Hakuna Matata

[A repeat from October 11, 2018] It’s in the Bible – “Cast your cares on the Lord and He will sustain you.  He will never let the righteous fall.” (Psalm 55:22).  And Proverbs 12:25 “An anxious heart weighs a man down but a kind word cheers him up.”  And then there’s John 14:27 – “Do not let your hearts be troubled and do not be afraid.”  This is good counsel for all.  The message?  Have faith. Don’t worry.   

Numerous sages have offered comment on the subject of worry – “Do not anticipate trouble or worry about what may never happen.  Keep in the sunlight” (Benjamin Franklin).  “Drag your thoughts away from your troubles.  By the ears.  By the heels.  Or any other way you can manage it” (Mark Twain).  “Sorrow looks back.  Worry looks around.  Faith looks up” (Ralph Waldo Emerson).   “You’re only here for a short visit.  Don’t hurry.  Don’t worry.  And be sure to smell the flowers along the way” (Walter Hagen).       

 While there is wisdom in these quotations, there may be a better way to convey the message.  I can think of no better way than “Hakuna Matata” (Swahili for “there’s no problem“).  “Hakuna Matata” is a song title in Disney’s “The Lion King.”  My granddaughters associate me with Pumbaa (which means “silly” in Swahili) – the odoriferous warthog who “sings” the song.  But listen to his message.  Watch for 3 minutes and 49 seconds.  You’ll smile.  I promise.   Oh watch it.    https://www.youtube.com/watch?v=nbY_aP-alkw     

Half on the Wagon

Have you ever had an epiphanal moment? Okay – here’s a true confession. . . .

Some months before I was married, I went out with some friends. I drank too much whiskey (was that what it was?) and got sick. Upon arising the “morning after,” I made a vow to myself — that I would never – ever – drink hard stuff again.

Donna and I were married on January 22, 1972, and since that fateful morning months before – Scout’s Honor – I have not had one drop of “hard stuff” (bourbon, Scotch, vodka, gin or anything like that). I’ve had the chance but nary a driblet has passed my lips. It is one of those lines (that we all have within us) – that has not been crossed. True.

I know – you’re thinking okay Petersen, what’s the punch line? Well there is one . . . of sorts. What I will drink is wine and an occasional beer. I’ve been perfectly content over the years with sipping cabernet or pinot noir (glug glug glug). Seriously – it’s not like that but there is something about a nice wine. Mine usually comes in gallon boxes — three for ten dollars. So I guess you can say I’m “half” on the wagon. . . .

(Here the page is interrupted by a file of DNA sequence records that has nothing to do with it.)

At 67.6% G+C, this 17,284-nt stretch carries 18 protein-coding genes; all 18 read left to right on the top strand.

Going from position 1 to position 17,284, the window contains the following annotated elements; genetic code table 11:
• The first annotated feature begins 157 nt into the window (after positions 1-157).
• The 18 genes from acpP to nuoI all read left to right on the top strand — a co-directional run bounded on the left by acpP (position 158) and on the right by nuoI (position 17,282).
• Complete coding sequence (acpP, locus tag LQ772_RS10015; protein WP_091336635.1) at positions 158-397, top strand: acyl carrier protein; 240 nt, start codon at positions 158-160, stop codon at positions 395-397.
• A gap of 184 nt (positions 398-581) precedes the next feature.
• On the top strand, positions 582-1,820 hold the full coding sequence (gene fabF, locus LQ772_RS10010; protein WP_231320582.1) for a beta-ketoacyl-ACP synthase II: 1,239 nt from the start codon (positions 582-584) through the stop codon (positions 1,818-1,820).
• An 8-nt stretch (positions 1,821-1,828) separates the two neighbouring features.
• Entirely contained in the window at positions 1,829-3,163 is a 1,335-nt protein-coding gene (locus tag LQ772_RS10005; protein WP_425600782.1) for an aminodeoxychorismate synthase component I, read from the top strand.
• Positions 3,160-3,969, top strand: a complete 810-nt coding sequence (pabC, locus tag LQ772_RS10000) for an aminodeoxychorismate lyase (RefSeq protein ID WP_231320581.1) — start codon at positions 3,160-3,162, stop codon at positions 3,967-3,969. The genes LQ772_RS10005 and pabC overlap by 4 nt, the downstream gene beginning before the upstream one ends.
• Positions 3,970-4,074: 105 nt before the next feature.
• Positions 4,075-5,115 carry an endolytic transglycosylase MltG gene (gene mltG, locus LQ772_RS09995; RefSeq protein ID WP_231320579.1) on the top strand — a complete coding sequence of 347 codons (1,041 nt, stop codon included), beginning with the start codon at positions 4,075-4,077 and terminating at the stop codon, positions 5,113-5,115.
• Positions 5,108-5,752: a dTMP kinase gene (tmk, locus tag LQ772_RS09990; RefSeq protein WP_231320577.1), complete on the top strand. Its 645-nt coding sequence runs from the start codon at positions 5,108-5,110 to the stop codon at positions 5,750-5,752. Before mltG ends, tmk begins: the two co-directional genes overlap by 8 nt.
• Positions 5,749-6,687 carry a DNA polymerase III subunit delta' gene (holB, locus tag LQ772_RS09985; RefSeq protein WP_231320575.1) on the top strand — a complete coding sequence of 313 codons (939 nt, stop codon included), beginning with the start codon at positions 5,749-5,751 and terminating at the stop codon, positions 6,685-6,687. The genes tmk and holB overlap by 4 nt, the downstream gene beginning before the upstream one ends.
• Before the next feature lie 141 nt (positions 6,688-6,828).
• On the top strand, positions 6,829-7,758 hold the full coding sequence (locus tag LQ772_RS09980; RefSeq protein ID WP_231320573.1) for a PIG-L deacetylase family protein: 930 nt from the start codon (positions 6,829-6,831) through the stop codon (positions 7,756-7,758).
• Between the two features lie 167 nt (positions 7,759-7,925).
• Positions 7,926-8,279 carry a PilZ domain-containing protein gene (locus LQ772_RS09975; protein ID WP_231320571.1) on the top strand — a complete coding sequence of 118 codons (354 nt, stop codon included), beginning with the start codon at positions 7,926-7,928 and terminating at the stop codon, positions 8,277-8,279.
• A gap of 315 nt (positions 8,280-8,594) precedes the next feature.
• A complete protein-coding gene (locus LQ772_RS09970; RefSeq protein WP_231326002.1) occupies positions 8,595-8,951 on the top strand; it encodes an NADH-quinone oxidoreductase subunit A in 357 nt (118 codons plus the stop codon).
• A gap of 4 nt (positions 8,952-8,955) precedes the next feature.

I Know That Guy!

In the prior post – “Facial Recognition Software” – I talked about how our grey matter can often identify friends or acquaintances even in a crowd. And we can “update” our identification capabilities even when we haven’t seen someone in several years. Such has been the case with me.

In the early 1980’s, I walked into a men’s bathroom at Disney World and who should be there? My old fraternity brother George H. During a trip to Italy a decade later, Donna and I met neighbors Dick and Gail W. – who took our picture in St. Mark Square in Venice. The wildest example of coincidence was being in the middle of the Okavango Delta in Botswana – 6 of us – bouncing along the Veld in a Land Rover. Not a soul around save for zebra, gazelles and a few antelope. Then at a distance appeared another Land Rover from another camp. And I squinted – “I know that guy!” It was Rick L – a partner from our Los Angeles office (see below).

Fast forward to three weeks ago. Donna and I are in Amsterdam – awaiting the start of a Rhine River cruise. We are prowling around the Rijksmuseum – home of paintings from the great Dutch Masters — Rembrandt, Vermeer, Van Gogh. And I’m thirsty. Sooooo. . . . I hoof off to the second floor cafeteria to grab a bottle of water and who should be sitting there enjoying a bite? Our old friends – Jack and Cheryl N. It’s been a few years but I spotted him in an instant – thanks to my facial recognition software. Our next getaway may be in January. What are your plans??

Facial Recognition Software

[A timely repeat from February 2, 2014] Donna and I were at O’Hare Field last weekend – off to Florida for a few days. At the airport, I walked by thousands of people.  And I didn’t recognize a soul. One or two prompted a second glance – is that . . . . no.   And then – from a hundred feet away, I went – that’s JT.   And it was.   A golfing pal.   We chatted (we were on the same flight) and boarded.   We arrived at the West Palm Airport and again saw a veritable sea of people as we shuffled toward the exit.  All shapes, sizes and attire.  But not one person did I recognize.  All had the same standard equipment.  Face.  Nose.  Eyes. Ears.  Hair.  But all were different (some really different).